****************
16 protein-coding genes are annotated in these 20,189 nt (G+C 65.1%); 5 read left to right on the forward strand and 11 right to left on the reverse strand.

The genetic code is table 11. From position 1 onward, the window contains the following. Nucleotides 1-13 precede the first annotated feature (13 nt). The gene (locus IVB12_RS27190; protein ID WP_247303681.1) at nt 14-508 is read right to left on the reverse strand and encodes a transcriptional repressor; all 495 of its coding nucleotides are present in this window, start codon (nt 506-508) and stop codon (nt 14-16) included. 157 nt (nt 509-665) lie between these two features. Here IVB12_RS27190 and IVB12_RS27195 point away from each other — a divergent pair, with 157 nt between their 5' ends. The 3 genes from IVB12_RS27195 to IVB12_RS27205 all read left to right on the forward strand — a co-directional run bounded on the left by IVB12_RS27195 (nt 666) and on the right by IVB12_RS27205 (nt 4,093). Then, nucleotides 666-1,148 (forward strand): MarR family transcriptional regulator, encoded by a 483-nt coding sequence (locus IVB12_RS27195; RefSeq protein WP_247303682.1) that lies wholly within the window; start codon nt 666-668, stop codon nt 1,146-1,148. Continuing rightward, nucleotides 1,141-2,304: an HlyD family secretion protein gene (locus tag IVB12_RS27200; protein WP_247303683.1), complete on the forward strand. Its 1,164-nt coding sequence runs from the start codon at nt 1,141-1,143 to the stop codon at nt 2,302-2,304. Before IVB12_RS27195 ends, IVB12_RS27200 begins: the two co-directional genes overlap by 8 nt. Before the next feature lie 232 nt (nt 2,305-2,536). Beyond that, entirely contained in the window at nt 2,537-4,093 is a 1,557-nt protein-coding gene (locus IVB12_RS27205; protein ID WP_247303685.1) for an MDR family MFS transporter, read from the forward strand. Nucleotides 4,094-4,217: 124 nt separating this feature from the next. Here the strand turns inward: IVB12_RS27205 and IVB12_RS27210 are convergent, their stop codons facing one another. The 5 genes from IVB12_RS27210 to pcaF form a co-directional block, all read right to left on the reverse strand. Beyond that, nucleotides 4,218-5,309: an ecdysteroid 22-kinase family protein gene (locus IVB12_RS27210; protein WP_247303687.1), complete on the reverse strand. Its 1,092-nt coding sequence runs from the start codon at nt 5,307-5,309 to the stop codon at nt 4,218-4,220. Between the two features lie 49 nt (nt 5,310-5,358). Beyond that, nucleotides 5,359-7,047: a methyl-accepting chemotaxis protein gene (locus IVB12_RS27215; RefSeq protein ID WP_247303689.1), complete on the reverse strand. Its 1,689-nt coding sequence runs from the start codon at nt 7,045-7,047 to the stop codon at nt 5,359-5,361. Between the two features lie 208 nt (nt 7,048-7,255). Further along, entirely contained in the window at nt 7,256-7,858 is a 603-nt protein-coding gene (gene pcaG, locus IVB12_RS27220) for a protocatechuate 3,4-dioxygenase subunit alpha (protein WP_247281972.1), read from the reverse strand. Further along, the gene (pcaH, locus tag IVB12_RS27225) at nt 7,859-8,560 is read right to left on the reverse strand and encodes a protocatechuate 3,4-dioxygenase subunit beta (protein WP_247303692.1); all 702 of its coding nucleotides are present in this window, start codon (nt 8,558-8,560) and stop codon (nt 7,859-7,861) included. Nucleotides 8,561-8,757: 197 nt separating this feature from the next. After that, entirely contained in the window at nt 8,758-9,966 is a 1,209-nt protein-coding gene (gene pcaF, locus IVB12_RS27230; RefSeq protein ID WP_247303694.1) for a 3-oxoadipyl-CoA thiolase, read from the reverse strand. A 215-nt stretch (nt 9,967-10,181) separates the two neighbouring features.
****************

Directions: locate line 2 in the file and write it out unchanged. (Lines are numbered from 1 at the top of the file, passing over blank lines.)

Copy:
The genetic code is table 11. From position 1 onward, the window contains the following. Nucleotides 1-13 precede the first annotated feature (13 nt). The gene (locus IVB12_RS27190; protein ID WP_247303681.1) at nt 14-508 is read right to left on the reverse strand and encodes a transcriptional repressor; all 495 of its coding nucleotides are present in this window, start codon (nt 506-508) and stop codon (nt 14-16) included. 157 nt (nt 509-665) lie between these two features. Here IVB12_RS27190 and IVB12_RS27195 point away from each other — a divergent pair, with 157 nt between their 5' ends. The 3 genes from IVB12_RS27195 to IVB12_RS27205 all read left to right on the forward strand — a co-directional run bounded on the left by IVB12_RS27195 (nt 666) and on the right by IVB12_RS27205 (nt 4,093). Then, nucleotides 666-1,148 (forward strand): MarR family transcriptional regulator, encoded by a 483-nt coding sequence (locus IVB12_RS27195; RefSeq protein WP_247303682.1) that lies wholly within the window; start codon nt 666-668, stop codon nt 1,146-1,148. Continuing rightward, nucleotides 1,141-2,304: an HlyD family secretion protein gene (locus tag IVB12_RS27200; protein WP_247303683.1), complete on the forward strand. Its 1,164-nt coding sequence runs from the start codon at nt 1,141-1,143 to the stop codon at nt 2,302-2,304. Before IVB12_RS27195 ends, IVB12_RS27200 begins: the two co-directional genes overlap by 8 nt. Before the next feature lie 232 nt (nt 2,305-2,536). Beyond that, entirely contained in the window at nt 2,537-4,093 is a 1,557-nt protein-coding gene (locus IVB12_RS27205; protein ID WP_247303685.1) for an MDR family MFS transporter, read from the forward strand. Nucleotides 4,094-4,217: 124 nt separating this feature from the next. Here the strand turns inward: IVB12_RS27205 and IVB12_RS27210 are convergent, their stop codons facing one another. The 5 genes from IVB12_RS27210 to pcaF form a co-directional block, all read right to left on the reverse strand. Beyond that, nucleotides 4,218-5,309: an ecdysteroid 22-kinase family protein gene (locus IVB12_RS27210; protein WP_247303687.1), complete on the reverse strand. Its 1,092-nt coding sequence runs from the start codon at nt 5,307-5,309 to the stop codon at nt 4,218-4,220. Between the two features lie 49 nt (nt 5,310-5,358). Beyond that, nucleotides 5,359-7,047: a methyl-accepting chemotaxis protein gene (locus IVB12_RS27215; RefSeq protein ID WP_247303689.1), complete on the reverse strand. Its 1,689-nt coding sequence runs from the start codon at nt 7,045-7,047 to the stop codon at nt 5,359-5,361. Between the two features lie 208 nt (nt 7,048-7,255). Further along, entirely contained in the window at nt 7,256-7,858 is a 603-nt protein-coding gene (gene pcaG, locus IVB12_RS27220) for a protocatechuate 3,4-dioxygenase subunit alpha (protein WP_247281972.1), read from the reverse strand. Further along, the gene (pcaH, locus tag IVB12_RS27225) at nt 7,859-8,560 is read right to left on the reverse strand and encodes a protocatechuate 3,4-dioxygenase subunit beta (protein WP_247303692.1); all 702 of its coding nucleotides are present in this window, start codon (nt 8,558-8,560) and stop codon (nt 7,859-7,861) included. Nucleotides 8,561-8,757: 197 nt separating this feature from the next. After that, entirely contained in the window at nt 8,758-9,966 is a 1,209-nt protein-coding gene (gene pcaF, locus IVB12_RS27230; RefSeq protein ID WP_247303694.1) for a 3-oxoadipyl-CoA thiolase, read from the reverse strand. A 215-nt stretch (nt 9,967-10,181) separates the two neighbouring features.